Reflection 273: Sensitivity Specks

June 7, 2012

Copyright © 2012 by Steve Perrin

Yesterday at the Quaker Institute for the Future seminar in Bar Harbor, Leonard Joy gave a talk about [I paraphrase throughout] the need to encourage values development so the human community can prove itself worthy of living on Earth. The issue is the survival of the human community on the one planet in the universe that has been hospitable in the past, but is increasingly stressed beyond endurance. The issue is, do we value the gifts our home planet provides us enough to do everything we can to extend our stay, or do we cancel our welcome through unintended indifference, and accept notoriety as an also-ran among other bad-mannered and moribund species?

If things aren’t going right, Leonard said, then we need some form of jolt or epiphany to bring us to our senses so we can see the light, and then develop the wisdom to make a fitting response to that renewed understanding of just how perilous our situation has become. As he sees it, we need to come together in mutual support if we are to deal more kindly with an Earth we ourselves have degraded. What are we to do to save ourselves and the home planet from which we are inseparable?

As I listened to Leonard talk, I carried on a parallel exploration based on an image of sensitivity specks that his words sparked in my mind. I have retained the notion of sensitivity specks since 1956 when I read C.E. Kenneth Meese’s Theory of the Photographic Process. In photographic emulsions, atoms of silver and bromine combine to form small light-sensitive grains suspended in gelatine coated onto a film base. In a camera, when exposed to light through a lens, these specks or granules receive minute amounts of energy, but otherwise appear unchanged as a latent image. Until, that is, they are “developed” in a darkroom and the silver is reduced to metallic silver, appearing black against the clear gelatine that holds those minute specks in place. When unexposed areas of emulsion are removed, the silver produces a photographic negative, that is, an image whose blackness is proportionate to the amount of light it received.

While listening to Leonard speak of being open to an epiphany, my mind was picturing individual people as sensitivity specks waiting to experience the light, which when it came would not change them in any obvious way, but would render them susceptible to development when the effect of their seeing the light—their epiphany—would be revealed. That is, through his or her own experience, each person would realize that she had to adopt ways more in harmony with the Earth, but that result would not become evident until people everywhere had come to the same understanding. Then through mutual support they would recognize one another as earthling brothers and sisters—and the state would support them in developing this new understanding as a guide to the future.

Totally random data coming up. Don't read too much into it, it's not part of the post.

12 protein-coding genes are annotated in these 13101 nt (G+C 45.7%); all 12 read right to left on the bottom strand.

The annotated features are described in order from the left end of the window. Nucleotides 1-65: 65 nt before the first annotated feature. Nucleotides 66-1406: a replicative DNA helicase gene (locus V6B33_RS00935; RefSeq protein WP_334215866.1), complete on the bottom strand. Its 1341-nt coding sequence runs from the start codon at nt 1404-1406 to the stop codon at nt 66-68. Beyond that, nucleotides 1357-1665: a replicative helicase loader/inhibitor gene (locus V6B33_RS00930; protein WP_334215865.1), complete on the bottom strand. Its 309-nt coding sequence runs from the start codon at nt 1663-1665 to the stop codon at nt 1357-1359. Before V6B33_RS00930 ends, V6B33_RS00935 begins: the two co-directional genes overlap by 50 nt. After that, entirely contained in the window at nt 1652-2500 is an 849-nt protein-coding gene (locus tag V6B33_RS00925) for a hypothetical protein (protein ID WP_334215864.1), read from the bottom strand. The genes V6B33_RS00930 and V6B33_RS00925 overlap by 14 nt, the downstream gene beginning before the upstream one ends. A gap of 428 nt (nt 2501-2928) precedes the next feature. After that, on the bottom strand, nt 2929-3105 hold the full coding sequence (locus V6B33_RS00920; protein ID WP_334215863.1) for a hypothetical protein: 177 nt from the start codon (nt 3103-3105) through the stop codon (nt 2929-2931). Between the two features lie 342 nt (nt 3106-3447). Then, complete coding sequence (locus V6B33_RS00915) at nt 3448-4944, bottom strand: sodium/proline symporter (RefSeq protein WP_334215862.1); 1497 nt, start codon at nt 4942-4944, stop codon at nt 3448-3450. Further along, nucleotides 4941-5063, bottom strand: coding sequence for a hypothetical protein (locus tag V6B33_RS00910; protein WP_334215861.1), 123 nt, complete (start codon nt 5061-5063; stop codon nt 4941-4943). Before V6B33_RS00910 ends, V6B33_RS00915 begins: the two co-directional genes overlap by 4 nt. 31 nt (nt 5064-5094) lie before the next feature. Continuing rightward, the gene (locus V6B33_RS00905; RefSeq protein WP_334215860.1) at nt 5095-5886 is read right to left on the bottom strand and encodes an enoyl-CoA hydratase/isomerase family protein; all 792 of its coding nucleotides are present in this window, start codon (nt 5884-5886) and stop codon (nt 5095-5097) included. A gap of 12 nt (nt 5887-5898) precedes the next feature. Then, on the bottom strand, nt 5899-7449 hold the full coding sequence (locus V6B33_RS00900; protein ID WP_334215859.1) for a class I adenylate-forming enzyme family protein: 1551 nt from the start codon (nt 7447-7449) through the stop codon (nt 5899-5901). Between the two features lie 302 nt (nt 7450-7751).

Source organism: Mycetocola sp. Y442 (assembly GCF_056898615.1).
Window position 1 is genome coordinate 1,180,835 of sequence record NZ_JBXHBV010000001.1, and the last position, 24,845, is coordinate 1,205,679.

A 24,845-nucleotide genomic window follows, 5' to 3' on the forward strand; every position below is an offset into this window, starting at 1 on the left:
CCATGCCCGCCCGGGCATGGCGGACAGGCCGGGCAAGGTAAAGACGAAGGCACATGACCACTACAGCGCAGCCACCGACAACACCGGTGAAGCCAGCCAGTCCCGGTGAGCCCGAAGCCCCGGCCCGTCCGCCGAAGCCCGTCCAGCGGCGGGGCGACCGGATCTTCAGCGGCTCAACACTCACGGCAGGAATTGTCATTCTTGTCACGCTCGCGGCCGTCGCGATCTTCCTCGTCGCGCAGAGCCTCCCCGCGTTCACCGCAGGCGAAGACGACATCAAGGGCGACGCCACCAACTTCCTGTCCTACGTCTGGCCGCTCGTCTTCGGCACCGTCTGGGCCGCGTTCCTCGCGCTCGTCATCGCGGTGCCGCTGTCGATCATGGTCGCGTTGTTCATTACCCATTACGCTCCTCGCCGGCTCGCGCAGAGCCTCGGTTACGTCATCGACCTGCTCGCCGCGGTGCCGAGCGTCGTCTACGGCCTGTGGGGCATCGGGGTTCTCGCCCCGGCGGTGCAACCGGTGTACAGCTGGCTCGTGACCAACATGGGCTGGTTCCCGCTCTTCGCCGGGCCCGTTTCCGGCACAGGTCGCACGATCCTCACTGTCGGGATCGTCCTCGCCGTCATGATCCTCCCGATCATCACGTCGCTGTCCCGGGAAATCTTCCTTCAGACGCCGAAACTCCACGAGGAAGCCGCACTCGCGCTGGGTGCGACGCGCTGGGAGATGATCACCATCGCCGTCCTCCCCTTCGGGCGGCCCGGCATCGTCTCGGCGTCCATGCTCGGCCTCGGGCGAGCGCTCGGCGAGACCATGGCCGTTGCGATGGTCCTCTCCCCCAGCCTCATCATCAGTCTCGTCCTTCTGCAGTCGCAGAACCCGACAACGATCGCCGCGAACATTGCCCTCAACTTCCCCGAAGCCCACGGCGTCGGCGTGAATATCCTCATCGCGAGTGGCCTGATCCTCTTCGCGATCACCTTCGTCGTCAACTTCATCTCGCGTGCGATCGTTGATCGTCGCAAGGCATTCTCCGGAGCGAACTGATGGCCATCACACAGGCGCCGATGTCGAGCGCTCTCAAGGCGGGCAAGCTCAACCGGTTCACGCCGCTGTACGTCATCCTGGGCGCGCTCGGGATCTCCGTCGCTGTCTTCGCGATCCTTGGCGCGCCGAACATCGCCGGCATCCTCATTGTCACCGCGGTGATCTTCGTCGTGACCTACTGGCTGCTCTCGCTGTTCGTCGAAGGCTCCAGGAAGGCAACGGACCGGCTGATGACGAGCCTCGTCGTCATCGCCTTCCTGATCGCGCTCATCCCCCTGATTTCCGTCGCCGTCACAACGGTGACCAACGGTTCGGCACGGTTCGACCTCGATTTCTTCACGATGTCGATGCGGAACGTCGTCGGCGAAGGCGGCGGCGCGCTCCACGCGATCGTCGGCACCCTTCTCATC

Yes, I know that sounds crazy, but that’s how my mind seems to work—through metaphors transforming one way of seeing into another. People as sensitivity specks—that’s a new one. But listening to Leonard, that’s what my mind did with what I heard him talking about. For fifty-six years I have unwittingly hung onto the notion of sensitivity specks, and Leonard’s search for an epiphany brought that image out of its latency to the forefront of my mind.

But what excited me was the realization that epiphanies happen on an individual scale, while their development into a movement can happen only in an atmosphere of mutual support spread through a large segment of the population, which is what Leonard hoped would happen. Not everyone would have the same revelation, but once the word got out, enough people would see the light in a similar way that they could use that renewed understanding to achieve a more satisfying relationship with the Earth.

I am only telling you what happened inside my mind. After all, that’s where the real action takes place in each of us. We make a discovery and, Shazam!, abruptly find ourselves heading in a new direction, together, toward engagements we never thought possible. That’s how mass movements get going, by a great many people coming to the same realization at the same time. It must be in the air, or the hearts of the people—as it was in Cairo’s Tahrir Square last year. The powers that be will then have the option of supporting the people in their new understanding, or attempting to suppress the revolution as a disturbance of the peace (status quo).

Anyway, here I am listening to Leonard, and I am suddenly excited by the interaction between his words and my mind. We are engaged in a cooperative effort to bring about a values shift among the people around us. Yesterday I bemoaned the hardship of freeing the future from the clutches of the past; today I have hope that such a thing might actually be possible. If only we specks can become enlightened and authentic Citizens of the Earth in time to remedy the damage we have already done through not really paying attention to what we were doing so that after all these centuries, we have come to this, the situation we have brought upon ourselves—and all our children.

Thank you Leonard Joy for kindling this thought in my mind. Thank you Quaker Institute for putting me and Leonard together in the same room. Thank you Earth for nurturing us both and us all.

That’s my latest bulletin from Bar Harbor. I’ve got another in mind from the same encounter, so I want to move on to that. As ever, I remain y’r friend on Earth, –Steve

One Response to “Reflection 273: Sensitivity Specks”

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